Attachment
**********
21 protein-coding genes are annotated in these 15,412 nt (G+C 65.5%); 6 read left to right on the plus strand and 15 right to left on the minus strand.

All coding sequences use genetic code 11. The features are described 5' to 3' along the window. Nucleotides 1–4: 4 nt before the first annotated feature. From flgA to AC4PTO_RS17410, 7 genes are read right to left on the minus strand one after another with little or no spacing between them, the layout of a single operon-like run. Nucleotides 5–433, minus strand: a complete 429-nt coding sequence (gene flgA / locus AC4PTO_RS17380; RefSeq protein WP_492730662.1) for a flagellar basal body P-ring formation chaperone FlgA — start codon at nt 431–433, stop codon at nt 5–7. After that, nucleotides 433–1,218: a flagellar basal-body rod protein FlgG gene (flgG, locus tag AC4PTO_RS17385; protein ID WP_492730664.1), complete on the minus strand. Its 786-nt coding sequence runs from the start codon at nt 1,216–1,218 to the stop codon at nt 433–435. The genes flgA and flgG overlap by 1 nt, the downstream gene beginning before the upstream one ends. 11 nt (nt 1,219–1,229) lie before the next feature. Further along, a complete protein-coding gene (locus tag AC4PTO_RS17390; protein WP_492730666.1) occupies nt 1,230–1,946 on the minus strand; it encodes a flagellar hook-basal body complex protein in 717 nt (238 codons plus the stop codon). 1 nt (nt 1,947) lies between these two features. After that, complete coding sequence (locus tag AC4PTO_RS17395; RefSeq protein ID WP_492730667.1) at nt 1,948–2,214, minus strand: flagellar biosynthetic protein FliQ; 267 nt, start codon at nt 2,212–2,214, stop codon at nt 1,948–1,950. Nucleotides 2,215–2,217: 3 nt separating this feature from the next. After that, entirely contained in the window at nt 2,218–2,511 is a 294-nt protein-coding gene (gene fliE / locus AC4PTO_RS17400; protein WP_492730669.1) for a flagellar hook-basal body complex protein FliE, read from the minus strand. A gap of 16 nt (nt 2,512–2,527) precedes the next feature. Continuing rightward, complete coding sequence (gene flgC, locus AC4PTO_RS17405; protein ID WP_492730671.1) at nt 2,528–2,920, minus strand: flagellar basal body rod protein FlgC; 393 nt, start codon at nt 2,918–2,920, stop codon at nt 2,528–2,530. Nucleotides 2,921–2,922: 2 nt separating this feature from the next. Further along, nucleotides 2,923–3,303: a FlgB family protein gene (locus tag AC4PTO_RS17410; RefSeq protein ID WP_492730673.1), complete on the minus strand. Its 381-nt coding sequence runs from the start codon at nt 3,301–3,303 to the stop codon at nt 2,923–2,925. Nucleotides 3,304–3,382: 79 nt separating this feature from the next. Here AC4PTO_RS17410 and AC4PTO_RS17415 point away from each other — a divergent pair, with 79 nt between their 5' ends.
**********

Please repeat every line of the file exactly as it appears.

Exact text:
21 protein-coding genes are annotated in these 15,412 nt (G+C 65.5%); 6 read left to right on the plus strand and 15 right to left on the minus strand.

All coding sequences use genetic code 11. The features are described 5' to 3' along the window. Nucleotides 1–4: 4 nt before the first annotated feature. From flgA to AC4PTO_RS17410, 7 genes are read right to left on the minus strand one after another with little or no spacing between them, the layout of a single operon-like run. Nucleotides 5–433, minus strand: a complete 429-nt coding sequence (gene flgA / locus AC4PTO_RS17380; RefSeq protein WP_492730662.1) for a flagellar basal body P-ring formation chaperone FlgA — start codon at nt 431–433, stop codon at nt 5–7. After that, nucleotides 433–1,218: a flagellar basal-body rod protein FlgG gene (flgG, locus tag AC4PTO_RS17385; protein ID WP_492730664.1), complete on the minus strand. Its 786-nt coding sequence runs from the start codon at nt 1,216–1,218 to the stop codon at nt 433–435. The genes flgA and flgG overlap by 1 nt, the downstream gene beginning before the upstream one ends. 11 nt (nt 1,219–1,229) lie before the next feature. Further along, a complete protein-coding gene (locus tag AC4PTO_RS17390; protein WP_492730666.1) occupies nt 1,230–1,946 on the minus strand; it encodes a flagellar hook-basal body complex protein in 717 nt (238 codons plus the stop codon). 1 nt (nt 1,947) lies between these two features. After that, complete coding sequence (locus tag AC4PTO_RS17395; RefSeq protein ID WP_492730667.1) at nt 1,948–2,214, minus strand: flagellar biosynthetic protein FliQ; 267 nt, start codon at nt 2,212–2,214, stop codon at nt 1,948–1,950. Nucleotides 2,215–2,217: 3 nt separating this feature from the next. After that, entirely contained in the window at nt 2,218–2,511 is a 294-nt protein-coding gene (gene fliE / locus AC4PTO_RS17400; protein WP_492730669.1) for a flagellar hook-basal body complex protein FliE, read from the minus strand. A gap of 16 nt (nt 2,512–2,527) precedes the next feature. Continuing rightward, complete coding sequence (gene flgC, locus AC4PTO_RS17405; protein ID WP_492730671.1) at nt 2,528–2,920, minus strand: flagellar basal body rod protein FlgC; 393 nt, start codon at nt 2,918–2,920, stop codon at nt 2,528–2,530. Nucleotides 2,921–2,922: 2 nt separating this feature from the next. Further along, nucleotides 2,923–3,303: a FlgB family protein gene (locus tag AC4PTO_RS17410; RefSeq protein ID WP_492730673.1), complete on the minus strand. Its 381-nt coding sequence runs from the start codon at nt 3,301–3,303 to the stop codon at nt 2,923–2,925. Nucleotides 3,304–3,382: 79 nt separating this feature from the next. Here AC4PTO_RS17410 and AC4PTO_RS17415 point away from each other — a divergent pair, with 79 nt between their 5' ends.